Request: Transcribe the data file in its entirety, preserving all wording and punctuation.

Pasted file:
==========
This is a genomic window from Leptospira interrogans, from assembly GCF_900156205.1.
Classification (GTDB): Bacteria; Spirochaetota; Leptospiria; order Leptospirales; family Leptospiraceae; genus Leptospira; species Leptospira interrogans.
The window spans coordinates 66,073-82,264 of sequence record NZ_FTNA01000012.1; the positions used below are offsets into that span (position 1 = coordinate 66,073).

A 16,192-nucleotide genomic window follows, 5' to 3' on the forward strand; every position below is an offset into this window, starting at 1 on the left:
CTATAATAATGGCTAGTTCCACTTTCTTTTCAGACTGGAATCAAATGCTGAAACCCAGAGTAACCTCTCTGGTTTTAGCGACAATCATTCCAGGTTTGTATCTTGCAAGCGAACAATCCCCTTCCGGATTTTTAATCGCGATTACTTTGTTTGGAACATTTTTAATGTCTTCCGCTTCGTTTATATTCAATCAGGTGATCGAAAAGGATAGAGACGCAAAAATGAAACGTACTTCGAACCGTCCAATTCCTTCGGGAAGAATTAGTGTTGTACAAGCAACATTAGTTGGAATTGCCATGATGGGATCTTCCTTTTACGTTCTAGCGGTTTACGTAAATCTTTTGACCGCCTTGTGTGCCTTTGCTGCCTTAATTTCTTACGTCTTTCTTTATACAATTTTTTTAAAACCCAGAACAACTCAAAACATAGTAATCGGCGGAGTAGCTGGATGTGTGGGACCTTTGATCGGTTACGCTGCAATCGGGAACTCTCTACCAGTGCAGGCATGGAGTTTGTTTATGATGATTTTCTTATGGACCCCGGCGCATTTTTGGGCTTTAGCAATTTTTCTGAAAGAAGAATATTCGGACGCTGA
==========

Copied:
This is a genomic window from Leptospira interrogans, from assembly GCF_900156205.1.
Classification (GTDB): Bacteria; Spirochaetota; Leptospiria; order Leptospirales; family Leptospiraceae; genus Leptospira; species Leptospira interrogans.
The window spans coordinates 66,073-82,264 of sequence record NZ_FTNA01000012.1; the positions used below are offsets into that span (position 1 = coordinate 66,073).

A 16,192-nucleotide genomic window follows, 5' to 3' on the forward strand; every position below is an offset into this window, starting at 1 on the left:
CTATAATAATGGCTAGTTCCACTTTCTTTTCAGACTGGAATCAAATGCTGAAACCCAGAGTAACCTCTCTGGTTTTAGCGACAATCATTCCAGGTTTGTATCTTGCAAGCGAACAATCCCCTTCCGGATTTTTAATCGCGATTACTTTGTTTGGAACATTTTTAATGTCTTCCGCTTCGTTTATATTCAATCAGGTGATCGAAAAGGATAGAGACGCAAAAATGAAACGTACTTCGAACCGTCCAATTCCTTCGGGAAGAATTAGTGTTGTACAAGCAACATTAGTTGGAATTGCCATGATGGGATCTTCCTTTTACGTTCTAGCGGTTTACGTAAATCTTTTGACCGCCTTGTGTGCCTTTGCTGCCTTAATTTCTTACGTCTTTCTTTATACAATTTTTTTAAAACCCAGAACAACTCAAAACATAGTAATCGGCGGAGTAGCTGGATGTGTGGGACCTTTGATCGGTTACGCTGCAATCGGGAACTCTCTACCAGTGCAGGCATGGAGTTTGTTTATGATGATTTTCTTATGGACCCCGGCGCATTTTTGGGCTTTAGCAATTTTTCTGAAAGAAGAATATTCGGACGCTGA